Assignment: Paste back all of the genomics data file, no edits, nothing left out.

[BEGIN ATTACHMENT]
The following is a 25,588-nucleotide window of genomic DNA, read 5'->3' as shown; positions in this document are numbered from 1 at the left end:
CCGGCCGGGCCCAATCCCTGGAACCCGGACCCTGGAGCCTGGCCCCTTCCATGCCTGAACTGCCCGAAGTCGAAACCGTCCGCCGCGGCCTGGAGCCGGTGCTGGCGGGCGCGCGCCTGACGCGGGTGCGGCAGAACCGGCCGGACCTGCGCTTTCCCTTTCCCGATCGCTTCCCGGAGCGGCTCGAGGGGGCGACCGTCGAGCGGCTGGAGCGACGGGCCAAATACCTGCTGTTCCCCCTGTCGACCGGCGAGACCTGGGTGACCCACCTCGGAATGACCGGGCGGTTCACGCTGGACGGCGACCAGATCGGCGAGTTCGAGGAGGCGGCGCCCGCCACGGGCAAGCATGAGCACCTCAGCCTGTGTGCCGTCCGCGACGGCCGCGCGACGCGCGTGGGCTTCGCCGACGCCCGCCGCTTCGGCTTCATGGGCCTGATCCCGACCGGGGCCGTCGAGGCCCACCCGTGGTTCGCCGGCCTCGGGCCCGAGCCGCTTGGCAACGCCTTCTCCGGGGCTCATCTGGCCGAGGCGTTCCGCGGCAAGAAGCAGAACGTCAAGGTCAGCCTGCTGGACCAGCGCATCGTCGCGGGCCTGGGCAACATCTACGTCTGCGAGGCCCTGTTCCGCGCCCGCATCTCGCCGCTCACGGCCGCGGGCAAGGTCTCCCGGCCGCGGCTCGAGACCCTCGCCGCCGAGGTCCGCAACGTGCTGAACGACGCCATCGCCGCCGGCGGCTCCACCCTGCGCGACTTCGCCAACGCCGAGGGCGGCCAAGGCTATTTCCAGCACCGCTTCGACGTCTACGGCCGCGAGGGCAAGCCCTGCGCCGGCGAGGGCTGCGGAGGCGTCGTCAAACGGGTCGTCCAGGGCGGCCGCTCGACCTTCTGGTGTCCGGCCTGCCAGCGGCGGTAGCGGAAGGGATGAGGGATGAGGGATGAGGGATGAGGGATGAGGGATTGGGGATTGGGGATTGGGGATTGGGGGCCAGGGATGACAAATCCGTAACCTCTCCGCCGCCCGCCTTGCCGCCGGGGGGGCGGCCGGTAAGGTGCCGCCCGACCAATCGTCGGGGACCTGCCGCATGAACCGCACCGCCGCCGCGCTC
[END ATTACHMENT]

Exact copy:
The following is a 25,588-nucleotide window of genomic DNA, read 5'->3' as shown; positions in this document are numbered from 1 at the left end:
CCGGCCGGGCCCAATCCCTGGAACCCGGACCCTGGAGCCTGGCCCCTTCCATGCCTGAACTGCCCGAAGTCGAAACCGTCCGCCGCGGCCTGGAGCCGGTGCTGGCGGGCGCGCGCCTGACGCGGGTGCGGCAGAACCGGCCGGACCTGCGCTTTCCCTTTCCCGATCGCTTCCCGGAGCGGCTCGAGGGGGCGACCGTCGAGCGGCTGGAGCGACGGGCCAAATACCTGCTGTTCCCCCTGTCGACCGGCGAGACCTGGGTGACCCACCTCGGAATGACCGGGCGGTTCACGCTGGACGGCGACCAGATCGGCGAGTTCGAGGAGGCGGCGCCCGCCACGGGCAAGCATGAGCACCTCAGCCTGTGTGCCGTCCGCGACGGCCGCGCGACGCGCGTGGGCTTCGCCGACGCCCGCCGCTTCGGCTTCATGGGCCTGATCCCGACCGGGGCCGTCGAGGCCCACCCGTGGTTCGCCGGCCTCGGGCCCGAGCCGCTTGGCAACGCCTTCTCCGGGGCTCATCTGGCCGAGGCGTTCCGCGGCAAGAAGCAGAACGTCAAGGTCAGCCTGCTGGACCAGCGCATCGTCGCGGGCCTGGGCAACATCTACGTCTGCGAGGCCCTGTTCCGCGCCCGCATCTCGCCGCTCACGGCCGCGGGCAAGGTCTCCCGGCCGCGGCTCGAGACCCTCGCCGCCGAGGTCCGCAACGTGCTGAACGACGCCATCGCCGCCGGCGGCTCCACCCTGCGCGACTTCGCCAACGCCGAGGGCGGCCAAGGCTATTTCCAGCACCGCTTCGACGTCTACGGCCGCGAGGGCAAGCCCTGCGCCGGCGAGGGCTGCGGAGGCGTCGTCAAACGGGTCGTCCAGGGCGGCCGCTCGACCTTCTGGTGTCCGGCCTGCCAGCGGCGGTAGCGGAAGGGATGAGGGATGAGGGATGAGGGATGAGGGATGAGGGATTGGGGATTGGGGATTGGGGATTGGGGGCCAGGGATGACAAATCCGTAACCTCTCCGCCGCCCGCCTTGCCGCCGGGGGGGCGGCCGGTAAGGTGCCGCCCGACCAATCGTCGGGGACCTGCCGCATGAACCGCACCGCCGCCGCGCTC